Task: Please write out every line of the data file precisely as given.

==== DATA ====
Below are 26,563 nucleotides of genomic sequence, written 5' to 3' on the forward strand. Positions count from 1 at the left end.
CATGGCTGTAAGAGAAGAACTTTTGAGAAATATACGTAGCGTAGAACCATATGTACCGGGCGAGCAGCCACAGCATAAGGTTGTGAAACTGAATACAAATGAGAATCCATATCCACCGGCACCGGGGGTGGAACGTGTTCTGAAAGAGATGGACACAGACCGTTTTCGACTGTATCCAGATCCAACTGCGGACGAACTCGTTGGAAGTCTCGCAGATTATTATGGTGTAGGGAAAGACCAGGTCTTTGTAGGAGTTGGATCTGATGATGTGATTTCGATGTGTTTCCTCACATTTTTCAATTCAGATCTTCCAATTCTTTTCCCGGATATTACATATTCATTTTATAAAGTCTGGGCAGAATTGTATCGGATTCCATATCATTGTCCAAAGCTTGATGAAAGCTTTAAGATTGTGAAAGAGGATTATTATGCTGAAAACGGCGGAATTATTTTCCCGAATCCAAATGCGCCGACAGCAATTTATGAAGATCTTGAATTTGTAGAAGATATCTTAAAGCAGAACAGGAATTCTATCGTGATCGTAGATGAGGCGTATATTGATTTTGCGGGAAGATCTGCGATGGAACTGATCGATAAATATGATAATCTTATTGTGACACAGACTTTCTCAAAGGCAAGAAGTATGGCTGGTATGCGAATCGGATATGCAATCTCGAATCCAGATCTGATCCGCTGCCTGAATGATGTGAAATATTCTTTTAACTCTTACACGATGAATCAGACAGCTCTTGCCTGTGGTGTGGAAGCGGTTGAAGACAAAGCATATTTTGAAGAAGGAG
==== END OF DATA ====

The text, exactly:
Below are 26,563 nucleotides of genomic sequence, written 5' to 3' on the forward strand. Positions count from 1 at the left end.
CATGGCTGTAAGAGAAGAACTTTTGAGAAATATACGTAGCGTAGAACCATATGTACCGGGCGAGCAGCCACAGCATAAGGTTGTGAAACTGAATACAAATGAGAATCCATATCCACCGGCACCGGGGGTGGAACGTGTTCTGAAAGAGATGGACACAGACCGTTTTCGACTGTATCCAGATCCAACTGCGGACGAACTCGTTGGAAGTCTCGCAGATTATTATGGTGTAGGGAAAGACCAGGTCTTTGTAGGAGTTGGATCTGATGATGTGATTTCGATGTGTTTCCTCACATTTTTCAATTCAGATCTTCCAATTCTTTTCCCGGATATTACATATTCATTTTATAAAGTCTGGGCAGAATTGTATCGGATTCCATATCATTGTCCAAAGCTTGATGAAAGCTTTAAGATTGTGAAAGAGGATTATTATGCTGAAAACGGCGGAATTATTTTCCCGAATCCAAATGCGCCGACAGCAATTTATGAAGATCTTGAATTTGTAGAAGATATCTTAAAGCAGAACAGGAATTCTATCGTGATCGTAGATGAGGCGTATATTGATTTTGCGGGAAGATCTGCGATGGAACTGATCGATAAATATGATAATCTTATTGTGACACAGACTTTCTCAAAGGCAAGAAGTATGGCTGGTATGCGAATCGGATATGCAATCTCGAATCCAGATCTGATCCGCTGCCTGAATGATGTGAAATATTCTTTTAACTCTTACACGATGAATCAGACAGCTCTTGCCTGTGGTGTGGAAGCGGTTGAAGACAAAGCATATTTTGAAGAAGGAG